The other day, I told you the story of the 1975 Cubs, a team that had a terrific offense but finished far down the National League standings due to their atrociously bad pitching staff.
Here’s the tale of another Cubs club from about a generation earlier that had the league MVP in Ernie Banks and several other good hitters that contended briefly but collapsed due to a lack of good pitching.
By the end of the 1957 season the Cubs had failed to contend for over a decade and had just one non-losing season since 1946, a 77-77 year in 1952, when Hank Sauer was NL MVP.
1957 had been yet another in a bad string of seasons for the ballclub. They finished 62-92, tied with the Pirates for last place in the NL, 33 games behind the pennant-winning Milwaukee Braves. It was the sixth time in the previous 10 seasons (and third in the previous four) the Cubs had lost at least 90 games, and there didn’t seem to be much hope for anything better in ‘58.
But 1958 started out well for the North Siders. They won their first four games and 11 of their first 17, including three walkoff wins in four days in early May. Two of those wins were over the defending champion Braves and one over the Reds, and popular outfielder Walt “Moose” Moryn was responsible for two of those walkoffs, a homer on May 2 against Milwaukee and a double in the first game of a doubleheader May 4 against Cincinnati.
After the May 2 game, Edward Prell of the Tribune called the team “our fantastic Cubs,” though noted that only 5,751 watched that win on a chilly, rainy day. As of that date, 15 games into the season, the Cubs had hit 28 home runs and outscored their opponents 82-61.
The Cubs managed to hold first place for a couple of days after that walkoff win against the Reds. They were 13-7 on May 7, but then lost seven in a row and 12 of 14 and the reason... pitching. In that 14-game stretch the Cubs were outscored 85-57. They were still scoring decent numbers of runs — four per game — but were allowing runs at an alarming pace of seven per game.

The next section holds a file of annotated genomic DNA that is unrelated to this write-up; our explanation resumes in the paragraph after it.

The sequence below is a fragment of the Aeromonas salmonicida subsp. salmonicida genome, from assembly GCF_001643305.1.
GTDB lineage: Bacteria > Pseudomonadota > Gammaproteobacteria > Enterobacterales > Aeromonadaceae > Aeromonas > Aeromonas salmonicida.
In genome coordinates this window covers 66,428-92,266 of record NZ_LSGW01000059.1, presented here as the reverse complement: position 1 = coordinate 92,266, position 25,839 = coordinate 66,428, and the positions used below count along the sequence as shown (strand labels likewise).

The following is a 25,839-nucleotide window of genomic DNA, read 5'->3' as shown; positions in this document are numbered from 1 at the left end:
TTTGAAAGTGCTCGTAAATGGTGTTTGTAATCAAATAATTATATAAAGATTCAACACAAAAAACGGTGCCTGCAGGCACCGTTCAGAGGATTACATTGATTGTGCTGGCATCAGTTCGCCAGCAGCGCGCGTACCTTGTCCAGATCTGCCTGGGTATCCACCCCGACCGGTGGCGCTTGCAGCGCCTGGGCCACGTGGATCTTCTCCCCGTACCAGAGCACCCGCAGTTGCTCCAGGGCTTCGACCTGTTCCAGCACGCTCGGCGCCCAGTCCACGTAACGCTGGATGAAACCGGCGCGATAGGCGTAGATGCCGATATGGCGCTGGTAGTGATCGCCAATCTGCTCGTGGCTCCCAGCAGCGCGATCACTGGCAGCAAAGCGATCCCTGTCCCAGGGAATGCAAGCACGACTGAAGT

Thirteen different pitchers started games for the Cubs in 1958. Only five of them posted season ERAs under 4.00, and a couple of those were in just a handful of games. John Buzhardt, for example, a promising rookie callup in 1958, posted a 1.85 ERA and 0.945 WHIP in six games (two starts) and 24⅓ innings at age 21. But when his performance declined the following year, GM John Holland pulled the plug and traded him to the Phillies (along with Al Dark and Jim Woods) for Richie Ashburn. While Ashburn had a couple of decent years for the Cubs, that didn’t move the needle on contention. Meanwhile, Buzhardt wound up having several good years for the White Sox in the 1960s.
The same can be said for Moe Drabowsky, who posted a 4.51 ERA in 32 games (20 starts) for the 1958 Cubs. Three years later Drabowsky and Seth Morehead were traded to the Braves for Andre Rodgers and Daryl Robertson. Sure, Rodgers had a couple of decent years as a Cub but Drabowsky became one of the best relievers in the American League and was a key contributor to the Orioles’ 1966 World Series winners.
I could probably write a whole book on guys like this, players the Cubs gave up on who became good for other teams in the 1950s and 1960s. Maybe I will, someday.
In any case, the ‘58 Cubs floundered around between fourth and sixth place for most of the rest of May and June, That stretch included a win over the Reds June 14 when the Cubs played the game under protest for a reason that would wind up resonating for the team six decades later. Check out the Retrosheet play-by-play from the second inning:
CUBS 2ND: Thomson singled; TEMPLE CHANGED POSITIONS (PLAYING 1B); CROWE CHANGED POSITIONS (PLAYING 2B); Briggs hit into a double play (first to second) [Thomson out at second]; Johnny Temple and George Crowe switched positions for one batter; Cubs manager Bob Scheffing protested game; NL President Warren Giles ruled next day that a first baseman switching to another position must change to a regular glove